Hugh O’Brian (born Hugh Charles Krampe; April 19, 1925 – September 5, 2016) was an American actor and humanitarian. He is best known for portraying the title role in the ABC television series The Life and Times of Wyatt Earp from 1955 to 1961. He also had a long and successful career on stage.

O’Brian was born in Texas, the son of Allene (née Shelton) and Paul Krampe. He was of German ancestry. O’Brian first attended North Texas State College on a drama scholarship, then transferred to the University of Cincinnati, where he studied opera.

He was drafted into the U.S. Army in 1943. At the end of World War II, he was assigned to Special Services at the U.S. Disciplinary Barracks at Fort Leavenworth, Kansas, where he directed troop shows for fellow soldiers.

O’Brian served on the USS General H. F. Hodges (AP-144) and witnessed the surrender of Japan in Tokyo Bay on September 2, 1945. After his military service, he moved to Los Angeles and studied at the Neighborhood Playhouse School of the Theatre, where he met and married his first wife, Perihelion Mae “Pam” Lewis (October 8, 1928 – November 12, 1978).

In 1951, O’Brian joined the cast of The Red Skelton Show as a writer, director and actor. He also worked on several other television comedy shows in the early 1950s including one starring Donald O’Connor.

For his work on “The Red Skelton Show”, he received five Emmy Awards nominations and won for best choreography in 1966.

O’Brian appeared in the 1963–64 season of The Beverly Hillbillies. On March 25, 1965, he guest-starred on ABC’s sitcom The Donna Reed Show as Officer Krupke, with Shelley Fabares and Carl Betz.

In 1967 he earned more Emmy Award nominations for his role in Hallmark Hall of Fame’s production, “The Man in the Long Black Coat”: one as Outstanding Single Performance by an Actor in a Leading Role and the other as Outstanding Continued Performance by an Actor in a Supporting Role in a Drama.

In 1979, O’Brian played William Bradford, the governor of Plymouth Colony, for the PBS series “The Americans”.

O’Brian’s long-running performance as Wyatt Earp on the television series The Life and Legend of Wyatt Earp drew the attention of Western fans to his acting talent. He directed 45 episodes of the series during its five seasons, which aired from 1955 until 1961. O’Brian told John Wayne that he had only one regret about the show, that he had not played it straight as a gritty Western.

In the 1970s, O’Brian hosted the early episodes of Ripley’s Believe It or Not!.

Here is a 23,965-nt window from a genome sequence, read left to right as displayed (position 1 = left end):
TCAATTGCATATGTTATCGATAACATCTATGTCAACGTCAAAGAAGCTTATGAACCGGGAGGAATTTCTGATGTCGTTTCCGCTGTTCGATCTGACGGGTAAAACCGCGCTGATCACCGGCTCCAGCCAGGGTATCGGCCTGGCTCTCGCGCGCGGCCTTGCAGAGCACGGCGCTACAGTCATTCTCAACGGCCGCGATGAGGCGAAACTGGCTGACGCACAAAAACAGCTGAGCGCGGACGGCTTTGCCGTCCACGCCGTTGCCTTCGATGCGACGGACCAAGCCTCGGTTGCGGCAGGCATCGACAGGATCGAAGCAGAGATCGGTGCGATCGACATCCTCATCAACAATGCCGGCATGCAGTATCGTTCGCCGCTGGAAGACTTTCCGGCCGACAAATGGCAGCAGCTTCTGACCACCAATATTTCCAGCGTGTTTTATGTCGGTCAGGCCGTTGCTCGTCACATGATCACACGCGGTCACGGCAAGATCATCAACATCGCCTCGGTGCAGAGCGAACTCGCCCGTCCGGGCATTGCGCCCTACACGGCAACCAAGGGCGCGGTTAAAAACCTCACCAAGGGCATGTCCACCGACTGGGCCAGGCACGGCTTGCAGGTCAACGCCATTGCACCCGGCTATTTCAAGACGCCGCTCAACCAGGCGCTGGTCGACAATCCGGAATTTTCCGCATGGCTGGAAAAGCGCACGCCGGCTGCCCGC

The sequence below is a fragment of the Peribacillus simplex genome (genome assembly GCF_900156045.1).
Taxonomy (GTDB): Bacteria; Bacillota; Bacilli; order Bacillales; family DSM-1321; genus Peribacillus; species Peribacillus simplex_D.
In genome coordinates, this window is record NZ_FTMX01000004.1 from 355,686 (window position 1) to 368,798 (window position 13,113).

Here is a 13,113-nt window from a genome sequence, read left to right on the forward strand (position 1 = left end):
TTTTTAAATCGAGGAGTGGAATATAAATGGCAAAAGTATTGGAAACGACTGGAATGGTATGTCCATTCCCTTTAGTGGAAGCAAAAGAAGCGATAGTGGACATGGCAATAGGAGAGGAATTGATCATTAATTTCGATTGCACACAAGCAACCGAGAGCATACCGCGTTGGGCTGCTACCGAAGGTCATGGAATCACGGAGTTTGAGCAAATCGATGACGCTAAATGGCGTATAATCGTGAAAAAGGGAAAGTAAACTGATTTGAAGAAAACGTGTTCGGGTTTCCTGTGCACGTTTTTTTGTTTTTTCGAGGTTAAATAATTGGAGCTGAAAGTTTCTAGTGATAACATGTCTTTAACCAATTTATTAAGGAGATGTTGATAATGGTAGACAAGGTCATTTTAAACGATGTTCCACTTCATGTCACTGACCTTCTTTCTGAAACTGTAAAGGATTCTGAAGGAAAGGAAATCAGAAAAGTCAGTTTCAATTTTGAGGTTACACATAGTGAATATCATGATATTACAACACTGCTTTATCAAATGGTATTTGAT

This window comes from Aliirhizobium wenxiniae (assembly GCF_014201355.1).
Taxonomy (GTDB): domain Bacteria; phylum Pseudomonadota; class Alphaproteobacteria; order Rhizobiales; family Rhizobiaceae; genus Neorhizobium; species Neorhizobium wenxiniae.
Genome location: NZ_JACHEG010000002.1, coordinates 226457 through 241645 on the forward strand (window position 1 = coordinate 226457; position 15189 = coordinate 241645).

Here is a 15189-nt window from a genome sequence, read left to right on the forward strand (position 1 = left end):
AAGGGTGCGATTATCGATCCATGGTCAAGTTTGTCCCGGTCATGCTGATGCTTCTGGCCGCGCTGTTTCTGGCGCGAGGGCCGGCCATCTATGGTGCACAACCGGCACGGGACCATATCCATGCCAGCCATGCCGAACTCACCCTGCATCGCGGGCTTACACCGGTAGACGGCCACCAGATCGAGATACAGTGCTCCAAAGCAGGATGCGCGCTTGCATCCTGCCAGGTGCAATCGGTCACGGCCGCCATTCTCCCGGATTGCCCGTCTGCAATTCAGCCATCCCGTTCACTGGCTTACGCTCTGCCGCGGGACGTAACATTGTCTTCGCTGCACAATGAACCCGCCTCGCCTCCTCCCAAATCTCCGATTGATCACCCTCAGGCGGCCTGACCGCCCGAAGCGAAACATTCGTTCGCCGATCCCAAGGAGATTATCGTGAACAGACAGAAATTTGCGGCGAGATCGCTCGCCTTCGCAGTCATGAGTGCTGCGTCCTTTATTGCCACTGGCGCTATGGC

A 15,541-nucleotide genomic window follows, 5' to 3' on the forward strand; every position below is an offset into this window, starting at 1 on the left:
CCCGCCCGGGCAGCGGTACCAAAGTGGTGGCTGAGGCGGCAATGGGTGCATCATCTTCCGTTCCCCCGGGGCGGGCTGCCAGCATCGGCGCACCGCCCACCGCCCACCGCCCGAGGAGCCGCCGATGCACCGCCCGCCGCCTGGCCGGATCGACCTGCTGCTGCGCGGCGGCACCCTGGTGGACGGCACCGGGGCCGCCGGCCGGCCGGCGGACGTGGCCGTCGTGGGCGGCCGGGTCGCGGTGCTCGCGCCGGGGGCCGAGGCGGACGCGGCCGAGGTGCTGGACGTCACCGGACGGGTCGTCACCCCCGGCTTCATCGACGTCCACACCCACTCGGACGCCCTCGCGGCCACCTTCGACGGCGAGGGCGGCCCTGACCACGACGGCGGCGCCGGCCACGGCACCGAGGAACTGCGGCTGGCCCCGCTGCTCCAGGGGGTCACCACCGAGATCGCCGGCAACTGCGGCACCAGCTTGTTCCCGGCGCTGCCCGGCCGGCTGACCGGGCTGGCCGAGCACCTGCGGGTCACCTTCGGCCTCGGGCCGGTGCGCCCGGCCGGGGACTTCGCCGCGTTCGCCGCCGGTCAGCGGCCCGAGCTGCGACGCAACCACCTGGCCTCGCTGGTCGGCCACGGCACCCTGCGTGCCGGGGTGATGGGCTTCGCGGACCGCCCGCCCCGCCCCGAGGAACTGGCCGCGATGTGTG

O’Brian also became known for his work as a humanitarian. He was appointed by President Ronald Reagan to serve on the Board for International Food and Agricultural Development and also on the board of trustees for International Student House. In 1985, President Reagan awarded O’Brian the Presidential Medal of Freedom, the nation’s highest civilian award. O’Brian had been a popular president of The National Council on Family Relations from 1971 to 1973 and served as director and chairman of its research advisory council.

O’Brian was married five times: to Perihelion Mae “Pam” Lewis (October 8, 1928 – November 12, 1978), Virginia Bartholomew (April 2, 1943 – January 1, 1984), Leslie Lee Stevens (November 11, 1985 – October 20, 1989), Carolyn Day (May 28, 1992 – his death), and Tina Cole (April 30, 2004 – his death). He had one son, Patrick K. O’Brian, Jr., with Lee Stevens.

His widow, Virginia Barber, to whom he’d been married for 28 years, said he told her every day he loved her. Also well known for his philanthropic interests, O’Brian went to Africa in 1959. O’Brian admired Albert Schweitzer’s dedication and work and influenced his own decision to found his own youth group.

The Hugh O’Brian Youth Organization helped teach leadership skills to high school students across the country.

Taking a portion of the program’s revenues, O’Brian invested sensibly in a structure company, a hotel, males’s toiletries and a business leasing weapons to TELEVISION western manufacturers. Later on, he repeated the function of Earp in 2 1989 episodes of Weapons of Paradise and the TELEVISION films The Bettor Returns: The Luck of the Draw (1991) and Wyatt Earp: Go Back To Tombstone (1994 ).

O’Brian was born in Rochester, New York City, the boy of Edith (nee Marks), who was half-German and half-English with Scottish origins, and Hugh Krampe, a United States marine corps officer turned sales executive whose moms and dads were German immigrants.

He participated in New Trier high school, Winnetka, Illinois, and 2 military colleges– Roosevelt, in Aledo, Illinois, and Kemper, in Boonville, Missouri. He left the University of Cincinnati after just one term to get in the United States Marine Corps (1943-47) and, at 17, turned into one of its youngest drill trainers in the 2nd world war.

When peace came, he had strategies to study law and headed to Los Angeles to generate income to assist him through Yale. Nevertheless, he selected functioning as a profession when a sweetheart was cast in the Somerset Maugham play House and Charm at the Wilshire Ebell theatre, Los Angeles, in 1947. He discovered himself standing in for the leading male when the star fell ill and, seeing his surname misspelled for promotion functions as Krape, chose to change to O’Brien– from his mom’s household– however another misspelling led it to end up being O’Brian, which he kept. Phase work continued in Los Angeles, in addition to Santa Barbara.